Nor is Obama’s lurch to the left limited to cabinet appointments. Last month he named Denis McDonough as his new chief of staff and Jennifer Palmieri as the new White House communications director. Both aides have blogged for the left-wing website Think Progress and have ties to the George Soros–funded Center for American Progress. McDonough was a senior fellow at CAP before joining Obama’s Senate staff in 2006, and Palmieri served as president of the group’s political-action fund. CAP is a respectable voice for progressive politics, and John Podesta, the group’s founder, also served for a time as Bill Clinton’s chief of staff. But it is undeniably a hard-left group.

Obama will soon fill key vacant posts at the Environmental Protection Agency and the Department of Energy. Reuters reports that the front runner in the race to become the new head of the EPA is Gina McCarthy, who is now the assistant administrator for the Office of Air and Radiation, which makes her the point person for the administration’s “war on coal” campaign. McCarthy has superficial credentials as a moderate, having served as the top environmental regulator in Massachusetts and Connecticut under Democratic and Republican governors. She advised Mitt Romney when he was governor of Massachusetts and began the state’s first Climate Protection Action Plan. But Romney campaign aides tell me that they got no end of grief from business interests who were worried she might find a place in a Romney administration. “There was no way, no how she was going to be part of anything,” one aide says. “But we know her well enough to know that if Obama promotes her, the EPA is going to go all out in support of climate controls.”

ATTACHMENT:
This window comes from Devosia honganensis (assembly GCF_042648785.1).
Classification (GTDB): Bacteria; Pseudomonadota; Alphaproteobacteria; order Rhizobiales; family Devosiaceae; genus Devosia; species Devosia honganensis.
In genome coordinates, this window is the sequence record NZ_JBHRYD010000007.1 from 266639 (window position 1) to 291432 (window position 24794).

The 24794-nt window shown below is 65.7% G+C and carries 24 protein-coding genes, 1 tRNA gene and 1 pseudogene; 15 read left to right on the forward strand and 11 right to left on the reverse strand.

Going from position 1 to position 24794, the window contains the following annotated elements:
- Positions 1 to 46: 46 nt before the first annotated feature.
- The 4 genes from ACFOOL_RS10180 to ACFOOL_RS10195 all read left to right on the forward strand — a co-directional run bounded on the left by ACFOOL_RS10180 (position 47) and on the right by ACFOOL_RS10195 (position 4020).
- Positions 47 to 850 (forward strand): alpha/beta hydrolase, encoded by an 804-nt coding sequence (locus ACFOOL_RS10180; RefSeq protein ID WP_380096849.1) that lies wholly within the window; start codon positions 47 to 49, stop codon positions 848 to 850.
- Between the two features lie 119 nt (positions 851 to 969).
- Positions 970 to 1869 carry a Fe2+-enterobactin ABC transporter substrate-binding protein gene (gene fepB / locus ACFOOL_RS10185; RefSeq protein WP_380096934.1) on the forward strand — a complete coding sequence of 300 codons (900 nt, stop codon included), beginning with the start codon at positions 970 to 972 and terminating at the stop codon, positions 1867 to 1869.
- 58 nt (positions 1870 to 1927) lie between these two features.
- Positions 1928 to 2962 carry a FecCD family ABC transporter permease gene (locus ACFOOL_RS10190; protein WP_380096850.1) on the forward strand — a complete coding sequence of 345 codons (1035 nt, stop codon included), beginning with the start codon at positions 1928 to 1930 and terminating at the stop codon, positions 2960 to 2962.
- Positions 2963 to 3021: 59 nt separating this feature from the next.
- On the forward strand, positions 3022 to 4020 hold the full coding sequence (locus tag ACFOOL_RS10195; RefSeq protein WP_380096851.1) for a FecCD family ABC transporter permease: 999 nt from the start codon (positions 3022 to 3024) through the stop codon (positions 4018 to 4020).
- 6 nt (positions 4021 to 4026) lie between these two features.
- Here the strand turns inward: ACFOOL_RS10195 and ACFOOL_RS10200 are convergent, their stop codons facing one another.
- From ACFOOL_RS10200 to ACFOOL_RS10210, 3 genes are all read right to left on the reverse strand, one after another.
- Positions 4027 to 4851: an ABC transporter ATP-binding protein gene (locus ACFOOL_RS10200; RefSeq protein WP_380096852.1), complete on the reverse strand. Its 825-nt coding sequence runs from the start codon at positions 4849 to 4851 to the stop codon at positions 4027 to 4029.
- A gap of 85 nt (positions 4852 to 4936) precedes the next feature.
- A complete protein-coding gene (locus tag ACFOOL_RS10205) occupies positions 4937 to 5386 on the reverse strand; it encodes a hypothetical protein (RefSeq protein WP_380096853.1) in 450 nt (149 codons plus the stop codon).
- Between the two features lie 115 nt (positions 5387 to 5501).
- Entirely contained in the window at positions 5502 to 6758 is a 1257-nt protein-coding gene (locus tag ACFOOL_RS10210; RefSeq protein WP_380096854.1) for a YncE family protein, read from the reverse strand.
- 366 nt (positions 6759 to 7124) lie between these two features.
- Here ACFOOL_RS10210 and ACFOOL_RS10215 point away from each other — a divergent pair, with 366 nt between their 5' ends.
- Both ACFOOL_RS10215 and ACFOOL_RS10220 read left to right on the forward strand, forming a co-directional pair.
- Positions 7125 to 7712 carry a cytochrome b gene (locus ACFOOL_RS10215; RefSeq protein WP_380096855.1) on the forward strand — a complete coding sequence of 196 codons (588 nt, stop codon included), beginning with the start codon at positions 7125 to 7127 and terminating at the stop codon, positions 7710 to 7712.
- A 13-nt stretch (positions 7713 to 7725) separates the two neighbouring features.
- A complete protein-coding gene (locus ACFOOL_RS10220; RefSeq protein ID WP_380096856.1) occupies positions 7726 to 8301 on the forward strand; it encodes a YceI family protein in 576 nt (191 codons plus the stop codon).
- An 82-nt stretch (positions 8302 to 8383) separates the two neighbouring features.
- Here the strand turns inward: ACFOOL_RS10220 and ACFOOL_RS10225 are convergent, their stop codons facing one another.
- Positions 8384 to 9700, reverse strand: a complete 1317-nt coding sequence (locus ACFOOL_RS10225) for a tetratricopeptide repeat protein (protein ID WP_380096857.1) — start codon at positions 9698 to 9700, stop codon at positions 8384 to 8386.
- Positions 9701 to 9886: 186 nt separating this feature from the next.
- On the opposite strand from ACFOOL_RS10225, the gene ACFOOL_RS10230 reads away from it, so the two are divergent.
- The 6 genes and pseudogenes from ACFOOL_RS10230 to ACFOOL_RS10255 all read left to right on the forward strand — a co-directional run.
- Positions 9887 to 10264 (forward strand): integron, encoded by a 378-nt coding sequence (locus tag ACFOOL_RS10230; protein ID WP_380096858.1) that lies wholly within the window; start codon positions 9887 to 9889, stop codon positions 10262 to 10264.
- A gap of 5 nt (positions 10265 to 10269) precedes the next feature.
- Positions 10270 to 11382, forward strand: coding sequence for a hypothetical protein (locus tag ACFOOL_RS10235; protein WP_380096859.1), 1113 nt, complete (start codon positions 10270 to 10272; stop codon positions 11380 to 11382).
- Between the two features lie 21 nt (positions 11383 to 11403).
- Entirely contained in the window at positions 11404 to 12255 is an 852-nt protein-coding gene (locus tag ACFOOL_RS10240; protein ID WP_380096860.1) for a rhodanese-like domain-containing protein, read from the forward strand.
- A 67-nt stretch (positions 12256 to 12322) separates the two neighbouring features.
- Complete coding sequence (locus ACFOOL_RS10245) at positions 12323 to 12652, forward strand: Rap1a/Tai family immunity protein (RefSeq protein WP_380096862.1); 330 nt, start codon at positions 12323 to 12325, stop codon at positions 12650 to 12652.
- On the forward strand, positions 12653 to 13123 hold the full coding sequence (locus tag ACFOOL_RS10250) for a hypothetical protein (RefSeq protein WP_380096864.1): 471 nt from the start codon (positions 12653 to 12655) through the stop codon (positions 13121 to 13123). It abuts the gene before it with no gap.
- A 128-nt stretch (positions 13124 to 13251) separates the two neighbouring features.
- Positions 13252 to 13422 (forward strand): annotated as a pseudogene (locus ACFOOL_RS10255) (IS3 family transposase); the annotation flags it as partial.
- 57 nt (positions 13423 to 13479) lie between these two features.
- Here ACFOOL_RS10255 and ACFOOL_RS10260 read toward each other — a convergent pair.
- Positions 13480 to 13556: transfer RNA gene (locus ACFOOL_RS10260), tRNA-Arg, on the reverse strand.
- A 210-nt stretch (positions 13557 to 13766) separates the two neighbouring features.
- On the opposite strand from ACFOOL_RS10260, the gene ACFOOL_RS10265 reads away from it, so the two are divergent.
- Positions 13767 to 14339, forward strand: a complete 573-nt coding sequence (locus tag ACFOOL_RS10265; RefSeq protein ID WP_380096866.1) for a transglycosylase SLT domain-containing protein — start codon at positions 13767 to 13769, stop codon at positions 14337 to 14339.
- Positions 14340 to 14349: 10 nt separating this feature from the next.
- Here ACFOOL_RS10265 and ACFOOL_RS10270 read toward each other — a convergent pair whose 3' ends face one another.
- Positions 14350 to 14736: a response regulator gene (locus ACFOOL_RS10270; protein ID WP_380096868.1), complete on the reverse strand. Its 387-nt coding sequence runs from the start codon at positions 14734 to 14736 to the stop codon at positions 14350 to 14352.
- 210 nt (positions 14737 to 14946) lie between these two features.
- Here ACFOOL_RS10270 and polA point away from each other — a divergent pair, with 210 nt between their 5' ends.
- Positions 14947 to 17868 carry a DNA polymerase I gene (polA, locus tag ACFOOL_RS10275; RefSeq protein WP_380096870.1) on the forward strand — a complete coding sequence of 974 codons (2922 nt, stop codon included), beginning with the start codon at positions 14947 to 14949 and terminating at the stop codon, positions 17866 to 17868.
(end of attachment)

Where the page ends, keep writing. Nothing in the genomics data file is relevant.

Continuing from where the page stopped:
Similarly, energy companies — at least those not subsidized by the federal government — are appalled that former Washington governor Christine Gregoire, who tried to pass a state version of Obama’s cap-and-trade regulatory policy, is a leading candidate to become the new secretary of energy. Gregoire saw her proposal crash and burn, just as Obama saw his plan fail, after key Democratic legislators opposed it.